Once last week, Cooper was standing in the great room, issuing low sonic growls followed by equally low pseudo barks. It got both Kevin and I up and without hesitation, we padded out to investigate what was happening. Which was nothing.

Usually I hear things like the crack of the walls or the snap of whatever snaps inside a television. I used to think that only happened with the big box TVs of old, the ones that weighed several hundred pounds and were nearly impossible to move without three people. But our new flat screen also snaps occasionally, just not as loud and insistent. I hear the icemaker in the refrigerator as cubes mature and drop into the plastic holding tray. I hear the dog snore. I hear the quiet of the air as it vibrates around me.

In the dark of this morning I heard what I thought was a woman’s voice. I remember it distinctly except, of course, for what it was that woke me up in the first place. Sometimes when the window is open I wonder if perhaps I just become a lighter sleeper just in case a bear tries to pry open the screen and come in for a banana, or my dog. I wonder if the rustling leaves are still on the trees or if someone is trouncing through them on their way for the banana, or the dog. I wonder especially when the winds are blowing making the night irresistibly alive with all kinds of sounds that usually sleep.

The voice was low but distinct. I couldn’t make out what it was saying but I was sure there was a woman somewhere that was causing me to lose sleep because she was outside at a ridiculously early hour.

Or maybe it was a coyote. Now I realize that even thinking that a woman’s voice might belong to a coyote is a bit insulting. The woman would have to have a pretty horrid voice, like Roseanne Barr or Kathy Griffin, something that grates, that makes your hair hurt. But that’s a bit what a coyote sounds like. They’re not bad looking animals but they have a mean streak, especially when it comes to other animals. And they are distinct in their sound. I remember taking Maguire out one night to pee. It was late, probably after 11. He always had to pee in the front yard; it was the routine. If we tried to take him out back at night before bed he’d just stand there like he didn’t know what to do. He was smart, though. I suspect he was just playing us.

This one particular night, it was probably around this same time of year, when the hills are brown and the food is scare, Maguire and I stepped out onto the front porch. He always waited until I walked out into the yard to make sure there were no bogies like other dogs or people that might scare him. Then I’d give a little wave and he’d saunter out. When he was young, he’d bound out. But he was older on this night; his face white as snow, his back legs much slower than his front. I always watched. You never knew who would come walking around the corner, walking their own dog one last time before bed.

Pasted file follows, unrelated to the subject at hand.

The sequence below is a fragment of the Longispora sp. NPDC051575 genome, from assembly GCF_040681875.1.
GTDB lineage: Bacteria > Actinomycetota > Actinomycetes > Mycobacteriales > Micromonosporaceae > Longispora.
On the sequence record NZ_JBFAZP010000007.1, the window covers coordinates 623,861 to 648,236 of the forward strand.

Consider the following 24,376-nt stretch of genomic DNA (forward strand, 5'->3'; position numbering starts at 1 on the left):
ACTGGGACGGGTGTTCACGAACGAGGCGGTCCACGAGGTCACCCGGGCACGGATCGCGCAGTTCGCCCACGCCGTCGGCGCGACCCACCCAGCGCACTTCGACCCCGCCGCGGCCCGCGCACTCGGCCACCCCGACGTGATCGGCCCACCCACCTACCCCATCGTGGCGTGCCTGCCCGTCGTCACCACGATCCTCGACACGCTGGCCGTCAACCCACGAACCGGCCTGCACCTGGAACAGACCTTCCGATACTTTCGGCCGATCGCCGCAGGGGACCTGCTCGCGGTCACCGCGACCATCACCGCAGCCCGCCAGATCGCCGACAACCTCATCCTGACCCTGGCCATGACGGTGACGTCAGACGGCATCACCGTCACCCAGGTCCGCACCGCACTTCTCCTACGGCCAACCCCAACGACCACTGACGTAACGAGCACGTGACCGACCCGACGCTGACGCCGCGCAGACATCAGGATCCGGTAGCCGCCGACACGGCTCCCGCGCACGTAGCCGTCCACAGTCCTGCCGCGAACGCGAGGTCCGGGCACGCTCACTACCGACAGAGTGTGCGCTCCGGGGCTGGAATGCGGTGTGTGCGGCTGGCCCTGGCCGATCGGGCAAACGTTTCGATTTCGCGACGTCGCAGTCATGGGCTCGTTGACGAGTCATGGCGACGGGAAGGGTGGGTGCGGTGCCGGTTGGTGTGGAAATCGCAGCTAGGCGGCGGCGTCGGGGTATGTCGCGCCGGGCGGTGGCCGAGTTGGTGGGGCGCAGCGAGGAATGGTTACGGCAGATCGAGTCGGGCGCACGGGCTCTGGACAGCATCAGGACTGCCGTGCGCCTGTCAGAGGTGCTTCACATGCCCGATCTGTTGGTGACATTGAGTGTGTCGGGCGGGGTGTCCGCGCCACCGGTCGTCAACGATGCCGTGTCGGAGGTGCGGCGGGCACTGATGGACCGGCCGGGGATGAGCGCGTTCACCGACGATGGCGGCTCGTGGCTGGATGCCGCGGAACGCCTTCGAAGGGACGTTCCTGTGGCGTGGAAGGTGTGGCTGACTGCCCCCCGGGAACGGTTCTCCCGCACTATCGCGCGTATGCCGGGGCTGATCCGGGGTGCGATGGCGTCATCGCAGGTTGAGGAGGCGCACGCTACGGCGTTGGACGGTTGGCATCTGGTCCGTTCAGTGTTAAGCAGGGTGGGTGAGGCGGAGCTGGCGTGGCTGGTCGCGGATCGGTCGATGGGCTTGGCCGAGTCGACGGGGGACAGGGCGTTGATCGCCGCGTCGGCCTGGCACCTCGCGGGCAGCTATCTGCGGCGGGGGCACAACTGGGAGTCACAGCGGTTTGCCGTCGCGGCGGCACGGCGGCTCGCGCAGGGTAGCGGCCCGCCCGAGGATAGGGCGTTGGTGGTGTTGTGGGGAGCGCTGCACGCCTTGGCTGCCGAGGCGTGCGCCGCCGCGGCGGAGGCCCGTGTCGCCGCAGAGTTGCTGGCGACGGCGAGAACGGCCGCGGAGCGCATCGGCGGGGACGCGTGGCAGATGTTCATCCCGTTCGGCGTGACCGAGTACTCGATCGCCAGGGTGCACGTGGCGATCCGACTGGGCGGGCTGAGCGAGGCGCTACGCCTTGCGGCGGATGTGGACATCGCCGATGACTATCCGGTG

I stood vigil, a sentry at her post while Maguire meandered around the yard. Then I saw it. Down the street, coming from the direction of Messina, a dog was sauntering down the sidewalk, faster than a walk, slower than a trot. I reacted quickly, turning to grab Maguire’s collar and pulling him inside. I went back out to see where the dog was going – I’m a sucker for a loose dog; I do everything I can to grab them and return them to their home – and I watched as he crossed the street and stopped right in front of me. It wasn’t a dog; it was a coyote. After a minute he continued on and after he was well out of sight, I brought Maguire back out.

Later that night I think I heard that coyote. Unless it was a woman’s voice.

You know, I can never really tell when it’s 4 in the morning.

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Here Comes Honey Boo Bear

by Lorin Michel Thursday, October 3, 2013 10:41 PM

I have never seen the TLC reality program Here Comes Honey Boo Boo, a fact that I’m actually quite proud of. I’m not generally a fan of reality shows as I find them exploitative and not all that realistic. Maybe it’s because I’m a writer but I prefer my television scripted. For the uninitiated, which included me until I did a little research, Here Comes Honey Boo Boo features child beauty pageant contestant Alana “Honey Boo Boo” Thompson and her family. Honey Boo Boo evidently rose to fame on a previous reality series called Toddlers & Tiaras, which really doesn’t need any explanation. When Here Comes Honey Boo Boo debuted on August 8 in 2012, the tike was six. The show also features June “Mama June” Shannon, stepfather Mike “Sugar Bear” Thompson, and three sisters, Lauryn “Pumpkin” Shannon, Jessica “Chubbs” Shannon and Anna “Chickadee” Shannon, and now the littlest member of the clan, Kaitlyn “no nickname” Shannon, born to Anna at the end of the first season.

Got that?